How to Manage Requirements in Confluence and Jira

Requirements management in the regulated domains such as medtech, automotive or aviation has certain differences compared to the agile development. Jira Software with its easy to use backlog view and work boards suits best for managing requirements in the agile world. For the regulated domains it might be better to use Confluence in addition to Jira. In this blog post, we will describe how to use Confluence and Jira for requirements management in the regulated domains.

The main characteristic of agile development is, unsurprisingly, agility. While you are getting all ideas about and feedback to your backlog you are continuously prioritising and managing the backlog. In other words, your requirements are not fully analysed and may still change during the development phase. In the regulated domains, however, requirements need more control. Changes to requirements have to be analysed and follow a defined process of revision and approval by specific parties within the organisation. This is why the requirements for the requirement management systems differ based on the domain you are working in.

There are some advantages of using Confluence for the requirements management in the regulated domain compared to Jira. In Confluence:

  • you can easily see the change history by using Confluence page versions diffs;
  • it is easier to write requirements in. Adding images, diagrams, macros, etc and using wysiwyg editor is more user-friendly than the Jira issue editor;
  • Confluence page templates help adding control over your content;
  • you can add compliant doc approvals to Confluence pages with apps from Comala portfolio;
  • requirements can be exported easily into different formats with different styles as needed;
  • requirements are all in one place with easy to use structure. Organising and grouping requirements is easy inside a Confluence space. Just drag and drop to change the structure;
  • it is easy to differentiate drafts and approved documents. Keep drafts and approved documents in separate spaces with separate access permissions.

In case the above-listed aspects are important to your organisation, then you will benefit from using Confluence to manage the requirements.

Example requirement with images, roadmap and links to Jira issues.

How to do Roadmapping and Release Planning when Requirements are in Confluence?

You can still do all of that in Jira! This is the strong side of Jira. Besides, the integration between Jira and Confluence is extremely powerful. You can easily get your requirements from Confluence to Jira by linking a Confluence page to a Jira issue by using either Jira issue web links on Jira side or Jira issue macro on the Confluence page. Once the link between a Jira issue and a specific Confluence page is established you can easily switch between the two. You can have all the requirement details defined on a Confluence page and use the corresponding linked Jira issue to plan releases and track progress of its implementation. To keep Jira data static in Confluence to track progress, you can use the SoftComply Static Snapshots app that captures and freezes the dynamic data for you.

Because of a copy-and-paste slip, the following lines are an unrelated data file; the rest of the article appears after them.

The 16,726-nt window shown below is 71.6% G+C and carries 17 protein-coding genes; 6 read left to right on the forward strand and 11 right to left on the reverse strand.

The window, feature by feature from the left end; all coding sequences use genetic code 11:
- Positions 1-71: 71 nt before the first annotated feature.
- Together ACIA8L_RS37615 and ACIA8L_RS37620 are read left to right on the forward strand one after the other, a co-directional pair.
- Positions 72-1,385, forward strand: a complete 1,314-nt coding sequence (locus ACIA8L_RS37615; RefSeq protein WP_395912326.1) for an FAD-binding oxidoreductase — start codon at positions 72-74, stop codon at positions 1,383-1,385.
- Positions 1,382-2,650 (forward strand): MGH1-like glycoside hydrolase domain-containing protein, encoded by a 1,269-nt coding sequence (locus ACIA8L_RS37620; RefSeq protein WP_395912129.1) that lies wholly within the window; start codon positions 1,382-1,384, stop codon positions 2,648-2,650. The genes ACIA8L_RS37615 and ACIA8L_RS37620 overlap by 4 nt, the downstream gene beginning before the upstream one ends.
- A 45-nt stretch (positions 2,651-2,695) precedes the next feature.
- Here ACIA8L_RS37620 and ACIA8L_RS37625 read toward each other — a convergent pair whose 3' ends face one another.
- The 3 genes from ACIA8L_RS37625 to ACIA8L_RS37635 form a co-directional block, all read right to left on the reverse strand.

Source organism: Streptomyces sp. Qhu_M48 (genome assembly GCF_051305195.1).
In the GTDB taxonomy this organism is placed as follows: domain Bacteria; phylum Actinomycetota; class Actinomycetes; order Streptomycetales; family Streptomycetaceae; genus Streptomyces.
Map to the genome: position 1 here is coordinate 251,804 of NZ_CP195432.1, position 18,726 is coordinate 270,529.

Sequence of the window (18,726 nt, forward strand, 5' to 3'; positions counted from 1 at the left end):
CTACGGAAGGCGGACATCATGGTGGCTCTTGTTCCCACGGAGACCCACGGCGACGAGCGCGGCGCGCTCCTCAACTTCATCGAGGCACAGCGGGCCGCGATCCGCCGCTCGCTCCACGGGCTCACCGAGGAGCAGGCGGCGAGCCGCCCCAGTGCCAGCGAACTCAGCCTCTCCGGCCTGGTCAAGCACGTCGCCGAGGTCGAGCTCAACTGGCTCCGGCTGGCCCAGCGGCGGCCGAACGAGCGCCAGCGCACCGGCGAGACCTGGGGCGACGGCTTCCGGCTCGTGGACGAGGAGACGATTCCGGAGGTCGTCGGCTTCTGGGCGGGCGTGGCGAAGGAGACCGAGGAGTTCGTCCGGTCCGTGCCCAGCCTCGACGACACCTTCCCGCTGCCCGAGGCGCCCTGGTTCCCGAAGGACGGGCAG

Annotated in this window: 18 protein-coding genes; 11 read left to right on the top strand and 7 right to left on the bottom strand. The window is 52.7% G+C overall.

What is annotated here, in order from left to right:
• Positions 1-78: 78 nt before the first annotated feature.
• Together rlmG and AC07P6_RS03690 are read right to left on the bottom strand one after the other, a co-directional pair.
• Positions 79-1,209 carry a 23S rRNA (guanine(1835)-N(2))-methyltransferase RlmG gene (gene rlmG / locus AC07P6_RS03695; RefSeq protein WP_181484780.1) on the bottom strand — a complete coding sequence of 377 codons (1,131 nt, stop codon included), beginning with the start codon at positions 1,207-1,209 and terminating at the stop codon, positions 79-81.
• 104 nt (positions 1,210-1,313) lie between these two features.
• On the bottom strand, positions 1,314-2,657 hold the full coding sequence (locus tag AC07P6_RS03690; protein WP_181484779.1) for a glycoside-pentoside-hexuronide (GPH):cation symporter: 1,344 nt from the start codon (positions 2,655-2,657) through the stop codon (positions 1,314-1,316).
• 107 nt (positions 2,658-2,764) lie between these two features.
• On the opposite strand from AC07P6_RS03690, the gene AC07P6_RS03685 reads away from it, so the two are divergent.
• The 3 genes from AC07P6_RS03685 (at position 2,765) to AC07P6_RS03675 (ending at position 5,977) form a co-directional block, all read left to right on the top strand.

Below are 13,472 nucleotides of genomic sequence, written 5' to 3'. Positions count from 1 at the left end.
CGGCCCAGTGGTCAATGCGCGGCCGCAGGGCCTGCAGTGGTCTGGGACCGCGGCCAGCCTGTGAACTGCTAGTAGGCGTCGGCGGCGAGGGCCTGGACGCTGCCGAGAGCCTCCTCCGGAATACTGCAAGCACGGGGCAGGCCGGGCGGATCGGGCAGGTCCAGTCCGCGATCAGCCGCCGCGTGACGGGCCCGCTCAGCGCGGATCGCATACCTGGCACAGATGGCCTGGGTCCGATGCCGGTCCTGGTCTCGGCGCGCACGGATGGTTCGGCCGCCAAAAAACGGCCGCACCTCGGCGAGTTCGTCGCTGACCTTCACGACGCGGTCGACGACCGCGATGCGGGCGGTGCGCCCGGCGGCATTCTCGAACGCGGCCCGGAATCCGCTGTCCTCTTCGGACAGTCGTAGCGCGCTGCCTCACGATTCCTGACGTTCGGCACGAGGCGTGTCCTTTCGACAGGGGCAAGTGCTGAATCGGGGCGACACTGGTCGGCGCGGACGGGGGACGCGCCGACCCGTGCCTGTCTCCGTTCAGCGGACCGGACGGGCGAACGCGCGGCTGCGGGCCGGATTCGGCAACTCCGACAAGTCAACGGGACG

Jira issue view link back to original requirement in Confluence

NB! Did you know that it’s incredibly easy to create a linked Jira issue straight from a Confluence page? Just select some text on the page and click “Create Jira Issue”. Or! create multiple Jira issues from the Confluence table all at once.

How to create Jira issue on Confluence page

In case you want to have a hierarchy between the different types of requirements, you should use different Jira Software issuetypes – Epic and Story/Task. Epics represent large functional groups or main features that can be divided into more detailed features. In other words, you may want to keep the higher level user needs in Epic issues and the more detailed requirements in lower level issue types like Story or Task. That is the simplest way of having a hierarchical structure of your requirements in Confluence that can be easily carried on to Jira. In Jira, you may want to use its great reporting features and views to obtain or present a high level summary of your development status to your management.

Once you have managed your requirements, you will need to have them linked also to risks and test cases. We have built this feature in the Risk Manager apps for Jira that automatically establishes traceability between the three.

To summarise, here’s the overview of the Requirements Process in Confluence & Jira:

  • Use Confluence templates to create you requirements pages in Confluence,
  • Manage the requirements in Confluence during the analysis phase,
  • Approve the requirements in Confluence when they are ready,
  • Create placeholder Jira issues for release planning and tracking from approved Confluence requirement pages,
  • Use Jira issues to implement the requirements.

To learn more about the apps mentioned above, please see below:

To learn more about our products for the regulated domains or to arrange a demo call, feel free to contact us.

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